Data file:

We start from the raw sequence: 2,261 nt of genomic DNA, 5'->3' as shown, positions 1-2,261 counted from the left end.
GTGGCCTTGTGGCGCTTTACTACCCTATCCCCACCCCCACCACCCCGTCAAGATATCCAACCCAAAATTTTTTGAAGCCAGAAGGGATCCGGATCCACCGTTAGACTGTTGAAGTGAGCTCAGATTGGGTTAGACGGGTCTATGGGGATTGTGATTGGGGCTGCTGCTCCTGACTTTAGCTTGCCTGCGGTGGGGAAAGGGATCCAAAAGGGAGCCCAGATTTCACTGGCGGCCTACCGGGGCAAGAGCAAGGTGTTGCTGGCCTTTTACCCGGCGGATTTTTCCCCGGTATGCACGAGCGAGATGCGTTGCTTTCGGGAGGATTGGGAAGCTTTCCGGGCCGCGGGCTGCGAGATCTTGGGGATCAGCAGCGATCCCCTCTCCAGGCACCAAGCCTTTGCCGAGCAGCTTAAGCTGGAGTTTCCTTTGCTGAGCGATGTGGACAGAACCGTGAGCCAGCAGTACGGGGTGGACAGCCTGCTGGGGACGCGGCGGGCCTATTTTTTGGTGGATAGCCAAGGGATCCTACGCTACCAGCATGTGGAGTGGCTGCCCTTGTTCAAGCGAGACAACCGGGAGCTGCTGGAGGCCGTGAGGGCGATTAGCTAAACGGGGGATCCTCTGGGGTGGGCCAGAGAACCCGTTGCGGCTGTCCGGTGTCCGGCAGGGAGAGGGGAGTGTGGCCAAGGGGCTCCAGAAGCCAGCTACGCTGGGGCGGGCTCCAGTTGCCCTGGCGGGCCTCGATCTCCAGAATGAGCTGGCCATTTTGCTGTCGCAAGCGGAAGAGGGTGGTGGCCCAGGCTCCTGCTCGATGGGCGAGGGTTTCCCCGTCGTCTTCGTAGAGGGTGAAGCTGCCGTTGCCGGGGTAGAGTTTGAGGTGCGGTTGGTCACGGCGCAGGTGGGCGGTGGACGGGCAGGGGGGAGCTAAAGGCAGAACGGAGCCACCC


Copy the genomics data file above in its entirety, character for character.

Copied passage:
We start from the raw sequence: 2,261 nt of genomic DNA, 5'->3' as shown, positions 1-2,261 counted from the left end.
GTGGCCTTGTGGCGCTTTACTACCCTATCCCCACCCCCACCACCCCGTCAAGATATCCAACCCAAAATTTTTTGAAGCCAGAAGGGATCCGGATCCACCGTTAGACTGTTGAAGTGAGCTCAGATTGGGTTAGACGGGTCTATGGGGATTGTGATTGGGGCTGCTGCTCCTGACTTTAGCTTGCCTGCGGTGGGGAAAGGGATCCAAAAGGGAGCCCAGATTTCACTGGCGGCCTACCGGGGCAAGAGCAAGGTGTTGCTGGCCTTTTACCCGGCGGATTTTTCCCCGGTATGCACGAGCGAGATGCGTTGCTTTCGGGAGGATTGGGAAGCTTTCCGGGCCGCGGGCTGCGAGATCTTGGGGATCAGCAGCGATCCCCTCTCCAGGCACCAAGCCTTTGCCGAGCAGCTTAAGCTGGAGTTTCCTTTGCTGAGCGATGTGGACAGAACCGTGAGCCAGCAGTACGGGGTGGACAGCCTGCTGGGGACGCGGCGGGCCTATTTTTTGGTGGATAGCCAAGGGATCCTACGCTACCAGCATGTGGAGTGGCTGCCCTTGTTCAAGCGAGACAACCGGGAGCTGCTGGAGGCCGTGAGGGCGATTAGCTAAACGGGGGATCCTCTGGGGTGGGCCAGAGAACCCGTTGCGGCTGTCCGGTGTCCGGCAGGGAGAGGGGAGTGTGGCCAAGGGGCTCCAGAAGCCAGCTACGCTGGGGCGGGCTCCAGTTGCCCTGGCGGGCCTCGATCTCCAGAATGAGCTGGCCATTTTGCTGTCGCAAGCGGAAGAGGGTGGTGGCCCAGGCTCCTGCTCGATGGGCGAGGGTTTCCCCGTCGTCTTCGTAGAGGGTGAAGCTGCCGTTGCCGGGGTAGAGTTTGAGGTGCGGTTGGTCACGGCGCAGGTGGGCGGTGGACGGGCAGGGGGGAGCTAAAGGCAGAACGGAGCCACCC